The last whistle has blown, the flame lighting the cauldron has been extinguished, and just like that, the improbable Tokyo Olympics have come to a close.
But, public interest in star Olympians have all but faded in fact, it's been soaring for some of Team Korea's Olympic champions who rose to fame at the Tokyo 2020 Summer Olympic Games this year.
Tonight, we continue our special series, Meet South Korea's Star Olympians.
He surely shocked the world winning two golds at his Olympics debut, he and his teammate made the rare 'Robin Hood' shot at the Games this year, and he rose to fame for his signature cheer,
At just seventeen years of age, two-time gold medalist in archery, Kim Je-deok.
Je-deok, pleasure to have you on our show.
It's wonderful to see you, Je-deok.
Congratulations on winning not one, but two gold medals at Tokyo 2020 at just 17 years old. How does it feel to be a double Olympic champion?
I'm incredibly happy. I performed 200% better than the goal I set so, I'm very satisfied and have no regrets.
I'm aware you got vaccinated a little later than others which is why you're in quarantine at the moment. How are you spending time these days?
They're allowing me to go out to train at a training facility so I'm just practicing and working on my craft in preparation for the World Archery Championships in September.
What are some of the biggest changes that you feel before and after the Tokyo Olympics?
*Well, I now hold two Olympic titles. So, that's a huge change and in a way, could work as pressure for me as I prepare for my upcoming competitions. But, instead of feeling pressured, I'm trying my best to keep high self-esteem and shoot with even more confidence.
Je-deok, your famous "Fighting " shouts created quite the buzz. Where does that energy come from and what is the mindset behind your signature cheer?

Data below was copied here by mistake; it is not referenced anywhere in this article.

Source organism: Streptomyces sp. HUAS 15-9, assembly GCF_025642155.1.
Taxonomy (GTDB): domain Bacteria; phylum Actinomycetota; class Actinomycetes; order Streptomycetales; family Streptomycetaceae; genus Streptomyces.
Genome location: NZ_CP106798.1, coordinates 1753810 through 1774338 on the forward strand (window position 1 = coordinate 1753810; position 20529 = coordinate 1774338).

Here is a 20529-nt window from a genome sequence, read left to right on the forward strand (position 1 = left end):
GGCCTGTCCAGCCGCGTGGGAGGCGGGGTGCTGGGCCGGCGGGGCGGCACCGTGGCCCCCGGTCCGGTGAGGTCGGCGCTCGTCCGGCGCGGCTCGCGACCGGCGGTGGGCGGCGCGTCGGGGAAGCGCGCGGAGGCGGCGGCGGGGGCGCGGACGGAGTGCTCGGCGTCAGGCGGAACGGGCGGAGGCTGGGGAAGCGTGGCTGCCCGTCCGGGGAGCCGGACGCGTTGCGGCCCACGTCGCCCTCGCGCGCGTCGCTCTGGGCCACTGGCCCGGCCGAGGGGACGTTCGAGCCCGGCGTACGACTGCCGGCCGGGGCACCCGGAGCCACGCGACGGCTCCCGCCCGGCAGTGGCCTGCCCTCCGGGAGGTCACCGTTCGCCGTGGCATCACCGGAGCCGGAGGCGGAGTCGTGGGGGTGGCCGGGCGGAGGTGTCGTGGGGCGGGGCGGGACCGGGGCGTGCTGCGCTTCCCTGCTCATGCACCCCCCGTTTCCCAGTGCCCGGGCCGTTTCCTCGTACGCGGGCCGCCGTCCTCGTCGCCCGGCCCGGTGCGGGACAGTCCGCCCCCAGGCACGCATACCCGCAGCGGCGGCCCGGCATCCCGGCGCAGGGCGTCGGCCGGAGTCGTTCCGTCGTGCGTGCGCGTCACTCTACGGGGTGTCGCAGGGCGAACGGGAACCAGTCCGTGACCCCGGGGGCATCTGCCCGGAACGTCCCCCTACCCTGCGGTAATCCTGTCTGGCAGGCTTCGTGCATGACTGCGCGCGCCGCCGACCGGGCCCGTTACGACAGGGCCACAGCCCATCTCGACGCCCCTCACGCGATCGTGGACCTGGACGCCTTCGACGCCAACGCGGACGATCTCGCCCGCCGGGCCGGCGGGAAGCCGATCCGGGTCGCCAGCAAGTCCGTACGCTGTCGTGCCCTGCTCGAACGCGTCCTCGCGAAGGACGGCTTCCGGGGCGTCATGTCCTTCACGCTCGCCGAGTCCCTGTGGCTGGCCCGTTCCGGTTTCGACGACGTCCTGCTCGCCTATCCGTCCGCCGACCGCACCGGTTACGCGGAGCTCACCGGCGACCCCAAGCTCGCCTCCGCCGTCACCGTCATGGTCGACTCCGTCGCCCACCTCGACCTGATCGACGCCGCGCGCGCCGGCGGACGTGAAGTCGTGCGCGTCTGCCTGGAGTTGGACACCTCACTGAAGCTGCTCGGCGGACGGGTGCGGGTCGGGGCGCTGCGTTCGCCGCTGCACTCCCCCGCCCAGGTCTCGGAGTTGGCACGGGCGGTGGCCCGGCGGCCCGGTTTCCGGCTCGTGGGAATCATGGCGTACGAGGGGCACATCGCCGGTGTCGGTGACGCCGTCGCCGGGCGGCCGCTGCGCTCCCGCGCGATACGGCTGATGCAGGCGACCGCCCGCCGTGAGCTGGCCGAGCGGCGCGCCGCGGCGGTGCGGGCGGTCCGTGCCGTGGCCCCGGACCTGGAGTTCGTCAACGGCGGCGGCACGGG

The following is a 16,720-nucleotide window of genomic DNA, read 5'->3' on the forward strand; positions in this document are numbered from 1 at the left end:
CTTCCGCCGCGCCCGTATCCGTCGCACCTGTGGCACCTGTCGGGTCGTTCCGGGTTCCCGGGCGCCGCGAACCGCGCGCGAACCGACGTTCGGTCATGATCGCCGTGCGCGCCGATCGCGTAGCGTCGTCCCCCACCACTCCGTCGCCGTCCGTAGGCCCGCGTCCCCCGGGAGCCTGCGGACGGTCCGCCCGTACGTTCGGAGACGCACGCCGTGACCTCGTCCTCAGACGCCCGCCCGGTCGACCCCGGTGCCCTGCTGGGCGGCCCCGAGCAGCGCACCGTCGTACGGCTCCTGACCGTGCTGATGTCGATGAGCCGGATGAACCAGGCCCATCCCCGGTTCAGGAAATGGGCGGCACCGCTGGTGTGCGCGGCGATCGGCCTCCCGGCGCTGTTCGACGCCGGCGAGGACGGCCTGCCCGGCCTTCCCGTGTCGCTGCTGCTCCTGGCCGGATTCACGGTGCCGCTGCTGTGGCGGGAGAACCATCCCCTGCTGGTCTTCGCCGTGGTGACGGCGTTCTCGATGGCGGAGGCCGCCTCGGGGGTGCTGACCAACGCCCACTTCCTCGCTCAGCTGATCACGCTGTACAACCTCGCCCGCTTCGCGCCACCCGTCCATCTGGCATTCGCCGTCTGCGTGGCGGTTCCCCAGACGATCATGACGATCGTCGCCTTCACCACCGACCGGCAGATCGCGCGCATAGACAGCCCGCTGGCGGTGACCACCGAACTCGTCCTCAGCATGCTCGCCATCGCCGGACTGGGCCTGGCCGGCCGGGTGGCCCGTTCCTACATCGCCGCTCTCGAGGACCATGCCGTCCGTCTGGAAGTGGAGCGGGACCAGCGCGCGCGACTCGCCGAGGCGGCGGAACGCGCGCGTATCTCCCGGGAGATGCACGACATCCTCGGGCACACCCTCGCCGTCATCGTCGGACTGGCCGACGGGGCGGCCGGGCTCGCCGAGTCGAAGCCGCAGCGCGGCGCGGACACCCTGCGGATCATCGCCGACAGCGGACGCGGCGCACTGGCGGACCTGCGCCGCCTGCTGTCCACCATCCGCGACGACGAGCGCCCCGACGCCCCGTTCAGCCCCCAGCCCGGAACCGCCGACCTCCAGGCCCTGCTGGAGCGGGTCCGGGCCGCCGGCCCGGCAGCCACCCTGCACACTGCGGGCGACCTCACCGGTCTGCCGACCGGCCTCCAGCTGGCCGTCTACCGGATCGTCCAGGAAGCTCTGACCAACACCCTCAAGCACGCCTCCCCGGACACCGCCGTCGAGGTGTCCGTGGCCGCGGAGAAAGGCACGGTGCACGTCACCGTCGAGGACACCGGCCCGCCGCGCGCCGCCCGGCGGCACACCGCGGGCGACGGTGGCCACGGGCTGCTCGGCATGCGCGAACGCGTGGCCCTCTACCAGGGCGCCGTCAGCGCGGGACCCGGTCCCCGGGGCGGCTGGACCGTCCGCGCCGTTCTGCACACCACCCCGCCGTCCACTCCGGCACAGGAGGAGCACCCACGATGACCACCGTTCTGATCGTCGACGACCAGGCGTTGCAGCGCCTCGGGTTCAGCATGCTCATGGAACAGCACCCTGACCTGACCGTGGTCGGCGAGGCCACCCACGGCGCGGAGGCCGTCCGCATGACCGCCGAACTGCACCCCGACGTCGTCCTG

The Olympics bring with it a lot of pressure and tension. It's inevitable for an athlete to feel tense.
I yelled "Fighting " to overcome that, to get rid of the nervousness. Before I began my first event, I asked my coach if it would be okay to shout "Fighting " out loud and he was fine with it, even telling me to do it with more confidence. So I think I yelled it even louder and more often at Tokyo 2020.
What was your most memorable match at the Olympics?
Definitely the Korea-Japan rival match in the semifinals of the men's team event.
Why is that?
First, because of the rivalry between Korea and Japan. Plus, we were neck and neck until the end so there was the risk of elimination. I wanted to carefully shoot perfect tens but the fear of making a mistake was incredible. In the end, though, my teammates and I accepted that whoever would go on to win would win for a reason. So I simply shot my arrows without thinking too much about the results. It was an electrifying match.
You joined forces with archers much older than you in the men's team event. And in the newly introduced mixed event, you teamed up with An San who went on to claim the triple crown. Which gold medal was harder to win?
All Olympic medals are difficult to win and I gave my very best in every event that I took part. I think I just reaped the rewards of how much work I put in. My initial goal was to win the men's team event so it's an honor that I was able to win both.
We witnessed the rare 'Robin Hood' shot in the mixed team semifinals with you and An San. What meaning does that hold?
I've been competing for eight years and that was the first time I ever saw a 'Robin Hood' shot in competition so it was quite a surprise. Then after seeing it up close with my own eyes, I couldn't help but think that the arrow was a good luck charm.
* There are probably many reasons why Korean archery is world number one but as an archer, what do you think is the secret behind it?
* I'd say, first and foremost, the rigorous and extremely competitive trial process to join the national team. Everything is perfectly fair and square, leaving no doubt over the selection process and I think that enables archers to focus on improving their skills without having to worry about anything else. I also think Korean archers are just supremely confident.